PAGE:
Cramlington paradmedic joins air ambulance
An award-winning paramedic who has helped saved hundreds of lives is reaching new heights in his career.
Steve Miles, from Cramlington, has been signed on as an aircrew paramedic at the Great North Air Ambulance Service (GNAAS).
Steve was a senior paramedic at the North East Ambulance Service (NEAS) after joining as a trainee advanced technician in 2003, before joining GNAAS.
In 2017 he won the Emergency Care award at NEAS’ Beyond the Call of Duty Awards.
Before joining GNAAS, Steve had worked alongside the service on several occasions.
In 2016, he and Dr Jonathan ‘Doogie’ Howes, who also works at GNAAS, went to the aid of teenager Leighton Alexander who had fallen from a cliff edge at Cullercoats Bay and landed on concrete sea defences.
Working alongside GNAAS doctor Chris Smith and paramedic Jamie Walsh, they treated Leighton before he was airlifted to hospital. The case was featured in an episode of BBC Close Calls: On Camera.
In January 2017, Steve was dispatched to the home of Jan Lepkowski, a young boy who had fallen in a pond.
He worked with the critical care team at GNAAS to save Jan’s life, before the child was transported to hospital for lifesaving surgery. In December 2017, Steve was reunited with Jan and his family live on ITV’s This Morning programme.
Most recently, he was involved in the rescue of 13-year-old Kacper Krauze, of Appleby, who survived after being submerged for around 25 minutes in the river.
Steve said: “Over recent years I have gained significant experience in dealing with serious cases involving critically unwell patients, and also working with doctors in the pre-hospital environment, as part of my role with the ambulance service.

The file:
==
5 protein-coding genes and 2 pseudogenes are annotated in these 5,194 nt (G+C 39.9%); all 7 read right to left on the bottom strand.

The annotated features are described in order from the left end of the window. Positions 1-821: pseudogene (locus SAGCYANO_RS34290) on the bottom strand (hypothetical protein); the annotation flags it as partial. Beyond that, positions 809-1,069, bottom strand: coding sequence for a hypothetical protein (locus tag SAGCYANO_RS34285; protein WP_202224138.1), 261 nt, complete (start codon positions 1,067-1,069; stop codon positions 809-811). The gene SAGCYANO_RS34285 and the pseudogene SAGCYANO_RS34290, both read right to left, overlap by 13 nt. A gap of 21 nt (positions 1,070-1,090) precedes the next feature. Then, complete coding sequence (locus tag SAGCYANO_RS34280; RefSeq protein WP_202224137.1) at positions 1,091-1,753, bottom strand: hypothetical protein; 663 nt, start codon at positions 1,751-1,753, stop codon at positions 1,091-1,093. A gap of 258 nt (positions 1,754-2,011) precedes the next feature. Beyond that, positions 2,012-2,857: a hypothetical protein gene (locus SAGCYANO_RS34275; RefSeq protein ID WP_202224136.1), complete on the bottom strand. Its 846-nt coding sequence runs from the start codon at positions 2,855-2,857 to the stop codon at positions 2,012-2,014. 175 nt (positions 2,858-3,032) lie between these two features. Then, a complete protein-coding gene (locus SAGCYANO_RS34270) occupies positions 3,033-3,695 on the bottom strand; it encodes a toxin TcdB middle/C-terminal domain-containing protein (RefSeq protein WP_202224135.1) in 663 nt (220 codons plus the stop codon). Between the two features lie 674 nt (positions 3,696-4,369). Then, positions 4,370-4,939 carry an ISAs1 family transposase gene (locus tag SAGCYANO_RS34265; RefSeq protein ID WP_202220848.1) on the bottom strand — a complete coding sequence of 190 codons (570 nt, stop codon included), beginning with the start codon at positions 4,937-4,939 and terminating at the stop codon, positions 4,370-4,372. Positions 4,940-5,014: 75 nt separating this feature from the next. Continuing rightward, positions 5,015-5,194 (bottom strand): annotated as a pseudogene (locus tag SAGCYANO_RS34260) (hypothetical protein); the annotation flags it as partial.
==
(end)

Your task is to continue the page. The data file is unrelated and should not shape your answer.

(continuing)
“I have a great interest in critical care and my continuing desire to improve my knowledge and skills even further to help those in need in our region led me to apply to join the GNAAS team.
“The job has been different in many ways to my previous paramedic roles. Being part of a small team means that there is always lots to do and there has been lots to learn. The training has been intense, as it needs to be, combining critical care and aviation skills.
“Every member of the GNAAS team has been supportive and made it enjoyable, as well as very interesting.”
He added: “It’s great being able to deliver expert critical care to the most seriously ill and injured patients in our region, knowing that it’s possible to make a difference when a member of the public is having their worst day.
“It’s a fantastic place to work, I look forward to coming to work each shift and I’m proud to be part of the GNAAS team.”
GNAAS relies on donations to survive. Last year alone, it needed to raise £5.2m to keep flying. To help, visit www.gnaas.co.uk